Wednesday, March 23, 2011

The Super Smart Villain

The Gambler, The Chess Master, The Master Planner, The Mastermind, The Xanatos, etc, etc. There are lots of tropes for characters to essentially be incredibly smart. Now, this intellect can come in different ways. Some are just that good at reading people. Others are just that perceptive. There are even those who break down the entirety of the world into math, and figure it out that way. The thing they all have in common? They're smarter than you, smarter than your Players, and at some point or another you're very likely going to end up with one in your game. So, how do you handle it while still being fair? Let's take a look.

Smarter Than Me
Playing someone smarter than you is hard. For some - like me - playing someone dumber than you is hard too. Not using some of your mental faculties is just...weird, and damn near impossible for me. However, I can't even imagine what it is like to have more mental faculties. Not because I think I'm that smart, but because I've never experienced it from the inside. Oh sure, I could tell you some of the outward signs: appear to know things they couldn't know, massive intuitive leaps, ability to process things ridiculously fast. But I have no experience with them, and so I have nothing to draw on to present that. Luckily, you can cheat.

One of the best ways to play the super smart person? Pre-plan ahead of time. Now, as a GM this means putting a lot more time into planning, but it is worth it. Take your week or so, and take what you know of your players - not just their characters - and really think about what they're going to do in certain situations. You have advantages here. You know what the situation will be, you know where all the pieces are, and you aren't under a time limit. Exploit this. Redundant plans within plans and cover every possibility that you can think of. Now, odds are you won't cover everything (that's perfectly fine, and if the players find that gap reward them for it. After all, you worked hard to close it) but you will have a lot more than you'd expect.

This method isn't even really technically cheating. One of the aspects of the smart villain is that they plan for all the eventualities. The only difference here is that they are under a time limit and duress in game, whereas you are doing it relaxed and with full knowledge of everything. However, those advantages you have are how you are simulating the higher intellect. Now, if the players play into one of the things you planned for, you can use your best judgement on whether or not the villain pre-planned for it, or will just react, but having something ready will mean that you can roll with the punches. It's a lot better than being stopped dead in your tracks, believe me.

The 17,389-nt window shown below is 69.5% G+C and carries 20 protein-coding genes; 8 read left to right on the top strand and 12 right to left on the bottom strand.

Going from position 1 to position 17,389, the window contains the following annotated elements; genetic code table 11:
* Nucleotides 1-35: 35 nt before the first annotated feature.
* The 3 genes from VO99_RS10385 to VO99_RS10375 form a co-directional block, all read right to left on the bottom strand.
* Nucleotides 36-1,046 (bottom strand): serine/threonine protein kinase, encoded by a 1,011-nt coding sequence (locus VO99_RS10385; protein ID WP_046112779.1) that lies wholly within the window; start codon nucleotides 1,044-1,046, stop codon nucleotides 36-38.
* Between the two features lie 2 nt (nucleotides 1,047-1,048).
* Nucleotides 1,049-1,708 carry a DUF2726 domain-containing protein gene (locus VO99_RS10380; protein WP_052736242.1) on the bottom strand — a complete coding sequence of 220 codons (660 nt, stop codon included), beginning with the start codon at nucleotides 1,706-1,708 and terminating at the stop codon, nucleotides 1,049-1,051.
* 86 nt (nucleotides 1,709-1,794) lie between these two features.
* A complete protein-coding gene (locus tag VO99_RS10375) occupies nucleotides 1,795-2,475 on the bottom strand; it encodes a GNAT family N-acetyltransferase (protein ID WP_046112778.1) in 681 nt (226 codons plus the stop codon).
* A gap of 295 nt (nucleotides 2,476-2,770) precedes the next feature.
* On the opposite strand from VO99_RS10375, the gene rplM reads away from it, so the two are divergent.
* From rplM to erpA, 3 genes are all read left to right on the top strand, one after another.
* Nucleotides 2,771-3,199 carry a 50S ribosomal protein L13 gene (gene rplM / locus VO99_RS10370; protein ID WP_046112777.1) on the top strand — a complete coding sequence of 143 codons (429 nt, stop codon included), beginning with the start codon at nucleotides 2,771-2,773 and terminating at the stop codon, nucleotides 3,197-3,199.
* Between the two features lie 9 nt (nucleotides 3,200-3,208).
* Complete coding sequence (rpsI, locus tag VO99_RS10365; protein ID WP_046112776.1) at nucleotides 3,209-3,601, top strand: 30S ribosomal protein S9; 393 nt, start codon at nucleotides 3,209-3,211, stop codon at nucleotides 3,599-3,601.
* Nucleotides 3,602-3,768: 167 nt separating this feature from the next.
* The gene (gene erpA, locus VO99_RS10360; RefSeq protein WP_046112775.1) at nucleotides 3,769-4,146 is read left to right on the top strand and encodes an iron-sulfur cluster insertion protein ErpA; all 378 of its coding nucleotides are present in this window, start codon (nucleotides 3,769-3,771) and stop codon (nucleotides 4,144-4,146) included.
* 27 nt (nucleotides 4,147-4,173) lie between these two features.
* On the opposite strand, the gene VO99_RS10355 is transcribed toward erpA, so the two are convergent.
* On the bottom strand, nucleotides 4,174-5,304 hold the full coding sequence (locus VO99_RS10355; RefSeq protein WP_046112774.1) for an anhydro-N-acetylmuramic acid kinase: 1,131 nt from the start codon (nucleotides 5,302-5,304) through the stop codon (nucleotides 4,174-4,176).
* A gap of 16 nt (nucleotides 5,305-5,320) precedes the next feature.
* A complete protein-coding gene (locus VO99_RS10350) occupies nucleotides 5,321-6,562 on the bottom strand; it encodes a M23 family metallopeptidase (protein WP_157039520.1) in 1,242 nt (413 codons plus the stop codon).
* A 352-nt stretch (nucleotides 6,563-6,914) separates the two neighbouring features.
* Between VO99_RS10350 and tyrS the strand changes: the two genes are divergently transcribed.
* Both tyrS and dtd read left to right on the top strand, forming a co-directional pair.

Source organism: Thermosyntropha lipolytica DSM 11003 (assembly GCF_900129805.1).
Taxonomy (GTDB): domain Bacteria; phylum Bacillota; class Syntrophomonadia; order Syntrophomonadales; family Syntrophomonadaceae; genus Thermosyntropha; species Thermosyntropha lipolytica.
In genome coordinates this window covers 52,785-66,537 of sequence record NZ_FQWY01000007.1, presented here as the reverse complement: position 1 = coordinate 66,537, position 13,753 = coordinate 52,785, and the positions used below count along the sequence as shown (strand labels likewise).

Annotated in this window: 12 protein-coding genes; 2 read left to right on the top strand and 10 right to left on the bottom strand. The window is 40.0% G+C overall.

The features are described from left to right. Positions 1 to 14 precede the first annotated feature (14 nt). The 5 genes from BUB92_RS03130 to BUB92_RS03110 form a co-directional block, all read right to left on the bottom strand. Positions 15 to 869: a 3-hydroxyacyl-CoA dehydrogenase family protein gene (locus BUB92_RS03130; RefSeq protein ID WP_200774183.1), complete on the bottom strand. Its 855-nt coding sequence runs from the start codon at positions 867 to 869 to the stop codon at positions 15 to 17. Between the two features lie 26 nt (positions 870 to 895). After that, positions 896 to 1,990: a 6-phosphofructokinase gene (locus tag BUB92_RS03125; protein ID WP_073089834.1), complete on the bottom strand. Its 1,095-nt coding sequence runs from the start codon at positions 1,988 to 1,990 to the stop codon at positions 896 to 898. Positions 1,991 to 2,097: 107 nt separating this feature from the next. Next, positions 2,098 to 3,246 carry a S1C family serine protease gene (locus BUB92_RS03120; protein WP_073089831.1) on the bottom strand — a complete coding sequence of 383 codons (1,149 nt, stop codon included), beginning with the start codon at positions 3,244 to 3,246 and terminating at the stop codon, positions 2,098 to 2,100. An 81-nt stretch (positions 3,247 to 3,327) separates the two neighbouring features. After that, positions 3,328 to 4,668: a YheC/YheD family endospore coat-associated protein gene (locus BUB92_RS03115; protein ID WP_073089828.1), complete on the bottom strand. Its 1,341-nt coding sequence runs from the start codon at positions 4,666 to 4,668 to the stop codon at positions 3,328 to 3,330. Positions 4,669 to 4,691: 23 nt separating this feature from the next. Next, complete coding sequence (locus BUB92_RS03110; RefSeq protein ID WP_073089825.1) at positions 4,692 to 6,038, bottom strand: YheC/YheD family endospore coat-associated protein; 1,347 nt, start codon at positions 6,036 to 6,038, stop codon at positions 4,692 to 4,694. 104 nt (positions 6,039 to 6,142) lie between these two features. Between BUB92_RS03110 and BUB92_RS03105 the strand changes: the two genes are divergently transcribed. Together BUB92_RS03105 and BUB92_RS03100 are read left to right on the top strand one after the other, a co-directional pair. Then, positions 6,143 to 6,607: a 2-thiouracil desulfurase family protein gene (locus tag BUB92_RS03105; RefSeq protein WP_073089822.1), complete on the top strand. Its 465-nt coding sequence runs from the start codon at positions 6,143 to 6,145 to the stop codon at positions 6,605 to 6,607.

Meta Game
This is generally a big no-no, even for the GM, but sometimes when playing a super smart person you have no way of knowing it. Sometimes, the PCs will say they are doing something, and your brain will just immediately click "Oh, the villain would have thought of that, but I didn''s so obvious though!" Now, in some situations (like when you spent time planning out every eventuality before hand) you may want to just give this one to the PCs. However, other times, just hand wave and say they would have thought of it and react accordingly. The person thinks on a higher level, and would be accounting for things your mortal brain can't really be expected to.

You want to be careful with this one though, do it too much and your PCs may get suspicious as to what is happening, or feel they are being punished for being creative. My recommendation is to either flat out warn them - a simple "this villain is so smart, I need to metagame a bit with them" - or just be very careful not to do it too much. Either way, on occasion let the players find something the villain missed, or otherwise do something to topple the villains intellectual superiority.